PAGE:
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Running on Ice: May flowers have arrived

Hello, and welcome to the coolest community in freight! Here you’ll find the latest information on warehouse news, tech developments and all things reefer madness-related. I’m your controller of the thermostat, Mary O’Connell. Thanks for having me!

All thawed out

(Photo: U.S. Customs and Border Protection)

It’s that time of year when Sunday brunch dreams are dashed with hourlong waits as families flock to restaurants on behalf of mothers. Mother’s Day is this weekend, so best to avoid the floral department of the grocery store Saturday night and Sunday morning. The flower industry is gearing up for a long weekend as refrigerated trucks and planes fly from Miami International Airport and Los Angeles International Airport to the rest of the country. 

U.S. Customs and Border Protection has inspected more than 1 billion stems of cut flowers from all over the world. So far this year the agency has intercepted more than 1,500 significant pests that were coming into the country. Colombia remains the main source of flowers imported to the U.S., with more than 650 million stems primarily coming through Miami.

Mother’s Day is the second-highest day for floral demand, with 26% of all floral purchases across all the holidays. Following Valentine’s Day (30%), it is tied with and Christmas/Hanukkah. The most popular flowers for Mother’s Day are roses, carnations, lilies and tulips. Total estimated spending for Mother’s Day last year was $28.1 billion. That is expected to climb to $36 billion this year.

Temperature checks

(Photo: Aurora)

The latest in autonomous technology has moved into the refrigerated trucking space. Aurora Innovation, an autonomous truck service, has partnered with Hirschbach Motor Lines, everyone’s favorite refrigerated carrier, to test autonomous trucking between Dallas and Houston. Aurora has built a next-generation terminal in Dallas that serves as a fueling stop and maintenance shop and even has special areas designed for autonomous trucks.

Aurora Innovation has said, “Refrigerated autonomous trucks capable of operating at nearly all hours of the day have the potential to move goods in record time, increase the shelf life of fresh produce, drive down the costs of goods for consumers and ultimately lead to fresher food and less waste.”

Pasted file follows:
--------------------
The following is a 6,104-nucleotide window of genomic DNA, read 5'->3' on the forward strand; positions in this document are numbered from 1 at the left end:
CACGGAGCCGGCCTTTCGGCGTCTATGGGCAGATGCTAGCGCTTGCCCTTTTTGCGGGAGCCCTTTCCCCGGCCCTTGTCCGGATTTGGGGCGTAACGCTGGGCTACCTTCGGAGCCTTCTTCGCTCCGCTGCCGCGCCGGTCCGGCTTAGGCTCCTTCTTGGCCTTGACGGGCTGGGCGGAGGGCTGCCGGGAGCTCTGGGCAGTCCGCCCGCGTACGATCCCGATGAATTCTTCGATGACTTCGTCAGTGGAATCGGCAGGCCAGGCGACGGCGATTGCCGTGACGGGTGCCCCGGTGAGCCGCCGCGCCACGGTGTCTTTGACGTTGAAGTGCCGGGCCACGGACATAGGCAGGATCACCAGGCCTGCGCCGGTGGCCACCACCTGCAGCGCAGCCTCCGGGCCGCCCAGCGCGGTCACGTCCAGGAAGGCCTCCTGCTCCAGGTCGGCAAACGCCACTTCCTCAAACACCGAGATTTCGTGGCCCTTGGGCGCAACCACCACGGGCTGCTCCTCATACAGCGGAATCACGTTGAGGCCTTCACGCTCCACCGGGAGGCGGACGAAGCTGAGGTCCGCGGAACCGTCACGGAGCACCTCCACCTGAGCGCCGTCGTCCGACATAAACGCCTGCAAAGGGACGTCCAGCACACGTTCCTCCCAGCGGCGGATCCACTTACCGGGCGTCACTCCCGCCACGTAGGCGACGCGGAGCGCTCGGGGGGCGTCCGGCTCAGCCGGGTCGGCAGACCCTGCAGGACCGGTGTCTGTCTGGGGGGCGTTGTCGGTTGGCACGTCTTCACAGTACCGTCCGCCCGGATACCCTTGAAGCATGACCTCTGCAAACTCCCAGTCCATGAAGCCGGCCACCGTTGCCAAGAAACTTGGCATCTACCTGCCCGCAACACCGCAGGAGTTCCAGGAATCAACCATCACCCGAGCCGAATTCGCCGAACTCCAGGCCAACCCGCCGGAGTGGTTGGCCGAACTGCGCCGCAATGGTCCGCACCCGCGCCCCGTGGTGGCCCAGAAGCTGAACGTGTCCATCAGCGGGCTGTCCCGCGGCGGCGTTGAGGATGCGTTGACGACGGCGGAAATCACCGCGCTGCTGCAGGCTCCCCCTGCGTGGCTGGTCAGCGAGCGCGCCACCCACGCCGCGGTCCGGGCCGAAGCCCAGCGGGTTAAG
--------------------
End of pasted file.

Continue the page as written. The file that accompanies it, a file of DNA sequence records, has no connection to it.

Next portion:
Also in the world of autonomous partnerships, Torc Robotics, announced a partnership with C.R. England, everyone else’s favorite temperature-controlled carrier. Torc is utilizing SAE Level 4 automation for this partnership, which basically means the autonomous technology is truly driving the truck and will not ask a driver to take over at any point.

The end goal of the partnership is to have autonomous trucks take over the long-haul refrigerated freight. Road tests are expected to begin this summer. This is the second partnership Torc has made with a carrier, the first being Foretellix. 

Food and drugs

(Image: Kraft Heinz) 

The makers of world-famous ketchup have moved into the frozen aisle — again. This time Kraft Heinz is expanding the frozen food offering with a new product, Home Bake 425/30. This line of frozen food has an entree, side and veggie dish that can be mixed and matched and baked for 30 minutes all at the same time, creating no additional dishes to wash. It’s a dream for the 30-minute-or-less-dinner people.

The current menu offering gives consumers more than 500 possible menu combinations; those who want to try it all better settle in for the long haul. Some of the mains are chicken parmesan, chipotle chicken, pulled pork and meatballs. Sides can include the classic mac and cheese, cheesy rice, and scalloped potatoes. Veggies round out the meal with Italian-style cauliflower, cheesy broccoli, green bean casserole and teriyaki vegetables. The opportunities are limitless.

According to Kraft Heinz’s press release, “61% of Americans prefer a homemade dinner each night, but more than one-third of them are dissatisfied with the end product, resulting in over 3.7 billion home-cooked dinners a year that miss the mark. Meanwhile, consumers are busier than ever, making meal prep that much more difficult despite a continued desire for food that tastes like homemade.” These products are in some markets now but are expected to be more widely available toward the end of 2023.

Cold chain lanes


This week’s market is none other than Dallas. The Reefer Outbound Tender Reject Index has fallen 278 basis points week over week, bringing spot rates back in alignment with contract rates for the Dallas market. Outbound tender volumes have started to creep up as produce season gets into full swing. Overall conditions should be loosening in Dallas and capacity should be easier to secure as outbound tender lead times don’t need to be as strongly considered. Given the uptick in rejections and volumes at the end of April and the beginning of May, watch Dallas closely to stay ahead of any market changes. 

Is SONAR for you? Check it out with a demo!

Shelf life

Peterbilt unveils its Model 589 truck

ZIM invests in door sensor technology for reefers

Analyzing the “sub-zero hero” — The frozen food market

Dollar General boosts supply chain with new DCs

Wanna chat in the cooler? Shoot me an email with comments, questions or story ideas at [email protected]

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